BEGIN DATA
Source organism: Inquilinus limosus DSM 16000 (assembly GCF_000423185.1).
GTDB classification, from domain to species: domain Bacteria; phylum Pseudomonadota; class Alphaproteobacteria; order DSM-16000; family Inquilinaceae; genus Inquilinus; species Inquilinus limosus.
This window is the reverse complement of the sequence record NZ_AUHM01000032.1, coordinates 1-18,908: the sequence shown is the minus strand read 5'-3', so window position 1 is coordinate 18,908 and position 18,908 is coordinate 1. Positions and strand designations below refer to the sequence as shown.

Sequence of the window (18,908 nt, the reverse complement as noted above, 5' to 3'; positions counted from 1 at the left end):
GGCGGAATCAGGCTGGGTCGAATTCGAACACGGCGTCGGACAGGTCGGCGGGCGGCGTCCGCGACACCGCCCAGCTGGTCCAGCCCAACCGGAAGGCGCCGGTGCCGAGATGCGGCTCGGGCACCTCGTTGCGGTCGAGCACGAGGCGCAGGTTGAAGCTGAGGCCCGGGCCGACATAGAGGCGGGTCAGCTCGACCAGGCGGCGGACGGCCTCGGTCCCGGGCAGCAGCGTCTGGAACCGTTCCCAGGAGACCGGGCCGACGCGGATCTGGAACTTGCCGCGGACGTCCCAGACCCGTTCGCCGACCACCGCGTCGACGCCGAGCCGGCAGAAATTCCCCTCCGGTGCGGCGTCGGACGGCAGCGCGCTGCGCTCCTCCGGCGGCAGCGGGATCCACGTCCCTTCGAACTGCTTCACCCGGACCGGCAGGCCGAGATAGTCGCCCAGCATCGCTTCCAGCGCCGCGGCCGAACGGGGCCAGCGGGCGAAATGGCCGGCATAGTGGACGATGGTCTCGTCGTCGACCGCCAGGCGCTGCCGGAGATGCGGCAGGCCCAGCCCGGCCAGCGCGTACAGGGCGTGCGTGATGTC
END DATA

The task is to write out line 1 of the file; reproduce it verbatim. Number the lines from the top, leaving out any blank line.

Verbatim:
Source organism: Inquilinus limosus DSM 16000 (assembly GCF_000423185.1).